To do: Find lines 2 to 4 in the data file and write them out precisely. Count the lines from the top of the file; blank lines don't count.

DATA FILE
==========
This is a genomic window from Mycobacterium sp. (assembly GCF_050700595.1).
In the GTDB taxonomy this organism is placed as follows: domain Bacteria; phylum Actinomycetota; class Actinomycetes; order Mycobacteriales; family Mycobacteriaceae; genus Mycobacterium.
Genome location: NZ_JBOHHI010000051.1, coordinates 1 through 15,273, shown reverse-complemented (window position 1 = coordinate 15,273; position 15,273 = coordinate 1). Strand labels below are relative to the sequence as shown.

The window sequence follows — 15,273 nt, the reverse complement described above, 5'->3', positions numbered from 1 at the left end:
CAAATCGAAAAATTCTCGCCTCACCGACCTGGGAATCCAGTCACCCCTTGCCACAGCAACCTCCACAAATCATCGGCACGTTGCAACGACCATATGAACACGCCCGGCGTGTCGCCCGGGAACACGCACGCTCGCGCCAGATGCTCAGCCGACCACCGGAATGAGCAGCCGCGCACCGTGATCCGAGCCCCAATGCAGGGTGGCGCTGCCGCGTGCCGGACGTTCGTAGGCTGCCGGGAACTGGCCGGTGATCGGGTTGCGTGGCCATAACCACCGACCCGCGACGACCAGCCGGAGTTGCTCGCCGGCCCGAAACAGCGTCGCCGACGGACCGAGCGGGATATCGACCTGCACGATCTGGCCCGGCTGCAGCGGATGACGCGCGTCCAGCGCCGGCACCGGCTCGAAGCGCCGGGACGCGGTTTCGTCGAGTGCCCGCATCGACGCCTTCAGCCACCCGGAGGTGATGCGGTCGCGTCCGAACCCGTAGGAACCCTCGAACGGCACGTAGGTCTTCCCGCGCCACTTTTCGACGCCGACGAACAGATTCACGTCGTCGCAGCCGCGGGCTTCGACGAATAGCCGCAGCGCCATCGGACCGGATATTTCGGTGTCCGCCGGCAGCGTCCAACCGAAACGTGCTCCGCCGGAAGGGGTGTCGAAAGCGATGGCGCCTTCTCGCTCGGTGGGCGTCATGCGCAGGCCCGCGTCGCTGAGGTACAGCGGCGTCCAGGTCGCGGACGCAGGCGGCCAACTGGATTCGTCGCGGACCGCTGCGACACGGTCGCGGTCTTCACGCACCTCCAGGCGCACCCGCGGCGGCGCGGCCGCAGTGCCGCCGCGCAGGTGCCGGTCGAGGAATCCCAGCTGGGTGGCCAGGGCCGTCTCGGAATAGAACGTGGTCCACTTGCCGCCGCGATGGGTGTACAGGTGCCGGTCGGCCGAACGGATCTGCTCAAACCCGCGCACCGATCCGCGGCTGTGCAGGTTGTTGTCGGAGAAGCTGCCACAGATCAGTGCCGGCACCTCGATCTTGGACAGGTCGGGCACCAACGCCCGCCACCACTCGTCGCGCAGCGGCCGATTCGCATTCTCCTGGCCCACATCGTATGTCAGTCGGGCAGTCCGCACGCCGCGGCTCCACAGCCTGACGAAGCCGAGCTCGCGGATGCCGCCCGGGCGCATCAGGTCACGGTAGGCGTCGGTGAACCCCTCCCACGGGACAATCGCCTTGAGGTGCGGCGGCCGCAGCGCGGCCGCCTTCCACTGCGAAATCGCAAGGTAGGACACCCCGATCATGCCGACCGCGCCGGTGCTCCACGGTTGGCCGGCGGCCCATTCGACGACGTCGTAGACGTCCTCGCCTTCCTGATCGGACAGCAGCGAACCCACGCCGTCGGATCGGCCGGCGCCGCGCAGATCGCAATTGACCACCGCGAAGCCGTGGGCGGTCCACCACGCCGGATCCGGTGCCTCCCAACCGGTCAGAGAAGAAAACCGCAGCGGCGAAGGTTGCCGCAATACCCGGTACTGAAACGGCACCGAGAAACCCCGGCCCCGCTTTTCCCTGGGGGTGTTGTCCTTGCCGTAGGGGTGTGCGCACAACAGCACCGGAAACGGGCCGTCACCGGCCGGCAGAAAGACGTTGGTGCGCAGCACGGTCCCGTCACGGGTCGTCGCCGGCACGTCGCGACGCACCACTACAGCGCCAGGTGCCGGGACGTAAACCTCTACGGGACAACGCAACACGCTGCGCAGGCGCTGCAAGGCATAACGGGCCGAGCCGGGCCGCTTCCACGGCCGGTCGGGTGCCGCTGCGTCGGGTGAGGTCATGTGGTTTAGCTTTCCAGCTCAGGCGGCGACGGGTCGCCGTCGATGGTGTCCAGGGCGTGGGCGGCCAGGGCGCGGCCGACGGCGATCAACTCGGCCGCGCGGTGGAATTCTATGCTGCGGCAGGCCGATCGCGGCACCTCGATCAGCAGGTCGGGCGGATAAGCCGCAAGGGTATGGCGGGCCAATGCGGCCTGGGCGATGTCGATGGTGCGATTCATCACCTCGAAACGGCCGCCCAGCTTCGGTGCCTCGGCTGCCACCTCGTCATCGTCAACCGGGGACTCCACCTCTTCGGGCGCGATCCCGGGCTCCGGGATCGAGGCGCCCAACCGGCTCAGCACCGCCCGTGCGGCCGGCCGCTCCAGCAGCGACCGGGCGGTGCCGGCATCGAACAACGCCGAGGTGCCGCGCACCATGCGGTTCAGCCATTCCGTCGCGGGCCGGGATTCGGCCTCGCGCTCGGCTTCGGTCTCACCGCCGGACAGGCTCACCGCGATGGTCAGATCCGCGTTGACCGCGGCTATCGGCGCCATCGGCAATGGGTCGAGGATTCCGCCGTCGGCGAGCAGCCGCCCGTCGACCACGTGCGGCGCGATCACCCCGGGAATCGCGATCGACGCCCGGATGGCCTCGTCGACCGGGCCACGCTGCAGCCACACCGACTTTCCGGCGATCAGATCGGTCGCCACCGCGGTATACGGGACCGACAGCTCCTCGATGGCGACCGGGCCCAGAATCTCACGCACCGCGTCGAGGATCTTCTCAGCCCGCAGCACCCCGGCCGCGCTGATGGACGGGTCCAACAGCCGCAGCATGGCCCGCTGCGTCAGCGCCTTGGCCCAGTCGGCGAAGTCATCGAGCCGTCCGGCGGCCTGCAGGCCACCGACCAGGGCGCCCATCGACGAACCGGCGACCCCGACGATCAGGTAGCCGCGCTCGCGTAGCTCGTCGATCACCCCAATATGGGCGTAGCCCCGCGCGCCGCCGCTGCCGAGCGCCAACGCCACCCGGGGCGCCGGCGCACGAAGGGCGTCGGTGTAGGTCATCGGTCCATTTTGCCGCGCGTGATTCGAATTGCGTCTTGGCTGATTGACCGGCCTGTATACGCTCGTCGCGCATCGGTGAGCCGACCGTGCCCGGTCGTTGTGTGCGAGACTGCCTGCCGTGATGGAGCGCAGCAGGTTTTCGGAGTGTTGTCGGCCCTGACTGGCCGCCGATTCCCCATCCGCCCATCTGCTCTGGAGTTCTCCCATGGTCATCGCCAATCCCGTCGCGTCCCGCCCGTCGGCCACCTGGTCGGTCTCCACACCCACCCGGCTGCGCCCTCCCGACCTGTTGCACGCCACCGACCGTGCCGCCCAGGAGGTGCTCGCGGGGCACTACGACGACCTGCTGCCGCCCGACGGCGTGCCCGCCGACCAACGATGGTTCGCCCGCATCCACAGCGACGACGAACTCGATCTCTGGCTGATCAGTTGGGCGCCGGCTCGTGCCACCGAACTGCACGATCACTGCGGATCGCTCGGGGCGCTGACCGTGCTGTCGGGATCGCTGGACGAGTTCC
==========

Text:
In the GTDB taxonomy this organism is placed as follows: domain Bacteria; phylum Actinomycetota; class Actinomycetes; order Mycobacteriales; family Mycobacteriaceae; genus Mycobacterium.
Genome location: NZ_JBOHHI010000051.1, coordinates 1 through 15,273, shown reverse-complemented (window position 1 = coordinate 15,273; position 15,273 = coordinate 1). Strand labels below are relative to the sequence as shown.

The window sequence follows — 15,273 nt, the reverse complement described above, 5'->3', positions numbered from 1 at the left end: